The other nodes in a distributed system perceive both value response failures and state transition failures in a similar fashion: when they receive a response from the node that they are trying to communicate, they’ll notice that the response is wrong in some way. Ideally, when we’re crafting a distributed system, we would build it in such a way that we can account for potential failures; the best way to do this is by implementing error handling, which gives our system a way to catch any “incorrect” responses that we might receive from a node that fails in this way.
Overall, response failures are not great to deal with, but we can often try to handle the errors that come from an “unexpected” response in a node. Furthermore, as many of us might even know from experience, dealing with an “incorrect” response means having to debug the node where that error came from. However, even though response failures are annoying, they are still not the worse of the lot.
Random, unpredictable failures
Whether a node crashes, doesn’t respond, is super slow, or returns an incorrect response, one thing is for sure — it’s very nice when it fails consistently.
Debugging failures and trying to understand them is a whole lot easier when things fail consistently, and in the same way.
But there are some situations where we can’t even rely on our failures being consistent, which makes handling them many levels of magnitude more difficult. These kinds of failures are known as arbitrary failures.
Arbitrary failures are ones that occur when a node responds with different responses when parts of the system communicate with it. In this particular kind of failure, a node could respond one way when one part of the system talks to it and might respond a completely different way with another part of the system attempts to communicate with it; in other words, a node can respond with arbitrary messages at completely arbitrary times.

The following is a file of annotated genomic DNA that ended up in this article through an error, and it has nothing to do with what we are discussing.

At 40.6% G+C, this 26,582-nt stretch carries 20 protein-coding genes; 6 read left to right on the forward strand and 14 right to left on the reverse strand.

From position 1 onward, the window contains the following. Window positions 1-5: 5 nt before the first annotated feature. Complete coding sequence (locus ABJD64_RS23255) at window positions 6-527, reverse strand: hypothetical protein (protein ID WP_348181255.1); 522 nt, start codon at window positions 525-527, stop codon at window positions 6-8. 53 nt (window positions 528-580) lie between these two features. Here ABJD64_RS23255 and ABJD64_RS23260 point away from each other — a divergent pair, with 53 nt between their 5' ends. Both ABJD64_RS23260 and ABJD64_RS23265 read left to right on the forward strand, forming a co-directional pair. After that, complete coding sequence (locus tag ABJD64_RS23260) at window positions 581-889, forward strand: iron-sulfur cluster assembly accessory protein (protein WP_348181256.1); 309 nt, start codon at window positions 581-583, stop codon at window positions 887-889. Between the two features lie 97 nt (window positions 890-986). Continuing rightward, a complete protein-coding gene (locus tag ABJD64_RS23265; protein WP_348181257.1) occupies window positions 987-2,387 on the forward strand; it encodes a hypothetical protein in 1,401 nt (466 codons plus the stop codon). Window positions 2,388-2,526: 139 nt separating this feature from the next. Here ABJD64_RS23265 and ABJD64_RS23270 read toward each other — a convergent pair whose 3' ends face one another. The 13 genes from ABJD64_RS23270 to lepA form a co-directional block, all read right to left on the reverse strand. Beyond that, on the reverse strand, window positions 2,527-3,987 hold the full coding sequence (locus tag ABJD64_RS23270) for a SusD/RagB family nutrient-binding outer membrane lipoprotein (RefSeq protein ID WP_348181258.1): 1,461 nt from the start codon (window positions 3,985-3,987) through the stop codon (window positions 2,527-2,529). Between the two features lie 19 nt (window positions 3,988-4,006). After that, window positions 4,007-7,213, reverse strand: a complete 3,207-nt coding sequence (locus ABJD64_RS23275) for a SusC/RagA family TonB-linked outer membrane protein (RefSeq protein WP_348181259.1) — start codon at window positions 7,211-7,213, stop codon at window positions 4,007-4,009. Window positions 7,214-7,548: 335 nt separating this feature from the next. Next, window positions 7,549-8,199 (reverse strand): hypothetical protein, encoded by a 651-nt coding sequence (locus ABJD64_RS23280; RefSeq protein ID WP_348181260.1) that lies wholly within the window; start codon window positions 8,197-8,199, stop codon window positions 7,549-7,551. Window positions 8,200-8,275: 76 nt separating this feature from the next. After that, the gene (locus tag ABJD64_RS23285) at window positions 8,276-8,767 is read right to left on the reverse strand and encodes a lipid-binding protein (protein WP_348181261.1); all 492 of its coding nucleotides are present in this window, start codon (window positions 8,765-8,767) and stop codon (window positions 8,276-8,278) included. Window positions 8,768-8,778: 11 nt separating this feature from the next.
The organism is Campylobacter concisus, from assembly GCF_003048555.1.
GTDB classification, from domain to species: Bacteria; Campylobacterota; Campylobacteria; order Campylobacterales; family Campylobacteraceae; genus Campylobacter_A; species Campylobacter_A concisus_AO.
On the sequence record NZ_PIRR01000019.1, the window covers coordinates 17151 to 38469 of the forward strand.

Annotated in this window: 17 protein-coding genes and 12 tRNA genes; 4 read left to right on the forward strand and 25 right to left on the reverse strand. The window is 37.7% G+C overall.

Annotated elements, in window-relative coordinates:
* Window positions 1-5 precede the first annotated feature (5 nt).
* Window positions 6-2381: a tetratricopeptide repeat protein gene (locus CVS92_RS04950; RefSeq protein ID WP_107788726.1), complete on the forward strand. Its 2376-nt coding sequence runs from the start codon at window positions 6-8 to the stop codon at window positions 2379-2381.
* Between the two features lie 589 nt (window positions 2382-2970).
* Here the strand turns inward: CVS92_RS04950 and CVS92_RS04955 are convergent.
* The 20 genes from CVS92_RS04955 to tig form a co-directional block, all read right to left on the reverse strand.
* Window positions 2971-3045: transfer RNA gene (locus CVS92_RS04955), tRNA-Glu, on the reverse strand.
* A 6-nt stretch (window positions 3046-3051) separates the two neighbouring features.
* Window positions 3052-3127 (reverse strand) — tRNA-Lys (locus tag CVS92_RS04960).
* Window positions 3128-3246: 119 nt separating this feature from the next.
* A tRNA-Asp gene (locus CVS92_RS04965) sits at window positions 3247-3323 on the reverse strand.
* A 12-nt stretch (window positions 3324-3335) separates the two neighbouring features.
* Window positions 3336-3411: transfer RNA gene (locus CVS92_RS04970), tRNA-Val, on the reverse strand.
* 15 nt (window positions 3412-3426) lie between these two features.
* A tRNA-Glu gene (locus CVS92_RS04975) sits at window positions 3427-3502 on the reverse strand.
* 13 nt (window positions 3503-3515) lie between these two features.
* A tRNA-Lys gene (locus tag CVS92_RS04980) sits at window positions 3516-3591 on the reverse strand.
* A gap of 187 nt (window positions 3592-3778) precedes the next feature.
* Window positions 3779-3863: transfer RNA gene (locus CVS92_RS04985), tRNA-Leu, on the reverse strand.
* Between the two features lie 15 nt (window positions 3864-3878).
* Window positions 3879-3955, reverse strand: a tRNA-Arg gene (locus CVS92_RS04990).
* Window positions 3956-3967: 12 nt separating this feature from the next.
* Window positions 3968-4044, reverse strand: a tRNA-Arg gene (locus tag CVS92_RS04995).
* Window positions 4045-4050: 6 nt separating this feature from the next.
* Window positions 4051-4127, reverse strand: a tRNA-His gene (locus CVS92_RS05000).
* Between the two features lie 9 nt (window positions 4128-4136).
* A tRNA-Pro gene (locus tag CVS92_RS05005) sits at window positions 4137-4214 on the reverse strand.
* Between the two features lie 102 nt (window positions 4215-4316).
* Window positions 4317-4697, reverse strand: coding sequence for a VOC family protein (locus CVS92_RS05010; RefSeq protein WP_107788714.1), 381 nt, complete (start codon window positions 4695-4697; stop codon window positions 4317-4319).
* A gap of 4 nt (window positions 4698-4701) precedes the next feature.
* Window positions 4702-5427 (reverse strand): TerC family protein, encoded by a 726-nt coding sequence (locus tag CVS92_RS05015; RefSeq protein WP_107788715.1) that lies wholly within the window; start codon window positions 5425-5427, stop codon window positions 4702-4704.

Arbitrary failures are also known as Byzantine failures, which, as we might be able to guess, derive from the Byzantine faults. Since we’ve run into Byzantine faults before, we’ll recall that a node with a Byzantine fault is one that responds with different (erroneous) content each time, and is inconsistent in what kind of response it delivers to different nodes in the system that are talking to it. Similarly, a Byzantine failure is the manifestation of a Byzantine fault.
Byzantine failures are probably the hardest kinds of failures to deal with in distributed computing. In fact, Byzantine fault tolerance is a topic that is still being heavily studied and researched, simply because there isn’t an obvious, straightforward answer on how to handle it. But what makes it so hard, exactly? Well, to answer that question we need to think a bit more about what the uncertainty of Byzantine failures and faults means for the rest of our distributed system.
Failures of trust
One of the reasons that Byzantine failures are so tricky to deal with are because they are so different from the other failures we’ve looked at. Unlike performance, omission, and crash failures, which are all consistent failures, a Byzantine failure is an inconsistent failure. A consistent failure is one where all the receiving “service user” — for example, another node or service that is communicating with some part of the distributed system — perceive a failure in the same way. All the service user nodes that communicate with a crashed node will perceive the same situation: they will all see that the node they’re trying to talk to has crashed. Thus, they perceive the crash failure in the same way.